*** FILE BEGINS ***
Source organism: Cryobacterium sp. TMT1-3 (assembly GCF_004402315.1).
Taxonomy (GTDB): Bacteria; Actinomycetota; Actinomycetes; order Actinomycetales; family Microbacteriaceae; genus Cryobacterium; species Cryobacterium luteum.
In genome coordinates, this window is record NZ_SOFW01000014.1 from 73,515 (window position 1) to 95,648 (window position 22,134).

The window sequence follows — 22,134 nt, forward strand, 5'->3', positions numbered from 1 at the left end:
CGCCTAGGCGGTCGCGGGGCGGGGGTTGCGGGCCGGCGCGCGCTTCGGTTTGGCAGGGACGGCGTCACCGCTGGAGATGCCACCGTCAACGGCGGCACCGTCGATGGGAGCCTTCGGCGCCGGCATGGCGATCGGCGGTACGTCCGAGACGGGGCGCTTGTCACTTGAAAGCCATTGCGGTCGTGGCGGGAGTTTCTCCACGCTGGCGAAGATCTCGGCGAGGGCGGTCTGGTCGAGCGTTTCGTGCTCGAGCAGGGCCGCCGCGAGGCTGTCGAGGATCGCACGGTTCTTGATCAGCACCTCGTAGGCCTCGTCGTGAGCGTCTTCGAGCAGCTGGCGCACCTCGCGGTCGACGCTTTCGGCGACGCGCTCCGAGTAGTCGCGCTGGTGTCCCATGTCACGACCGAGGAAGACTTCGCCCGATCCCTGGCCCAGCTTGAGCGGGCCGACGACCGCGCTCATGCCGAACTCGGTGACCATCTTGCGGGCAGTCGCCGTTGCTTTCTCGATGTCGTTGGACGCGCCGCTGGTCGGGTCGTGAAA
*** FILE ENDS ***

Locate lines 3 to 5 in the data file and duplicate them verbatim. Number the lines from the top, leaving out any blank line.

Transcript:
In genome coordinates, this window is record NZ_SOFW01000014.1 from 73,515 (window position 1) to 95,648 (window position 22,134).

The window sequence follows — 22,134 nt, forward strand, 5'->3', positions numbered from 1 at the left end:
CGCCTAGGCGGTCGCGGGGCGGGGGTTGCGGGCCGGCGCGCGCTTCGGTTTGGCAGGGACGGCGTCACCGCTGGAGATGCCACCGTCAACGGCGGCACCGTCGATGGGAGCCTTCGGCGCCGGCATGGCGATCGGCGGTACGTCCGAGACGGGGCGCTTGTCACTTGAAAGCCATTGCGGTCGTGGCGGGAGTTTCTCCACGCTGGCGAAGATCTCGGCGAGGGCGGTCTGGTCGAGCGTTTCGTGCTCGAGCAGGGCCGCCGCGAGGCTGTCGAGGATCGCACGGTTCTTGATCAGCACCTCGTAGGCCTCGTCGTGAGCGTCTTCGAGCAGCTGGCGCACCTCGCGGTCGACGCTTTCGGCGACGCGCTCCGAGTAGTCGCGCTGGTGTCCCATGTCACGACCGAGGAAGACTTCGCCCGATCCCTGGCCCAGCTTGAGCGGGCCGACGACCGCGCTCATGCCGAACTCGGTGACCATCTTGCGGGCAGTCGCCGTTGCTTTCTCGATGTCGTTGGACGCGCCGCTGGTCGGGTCGTGAAA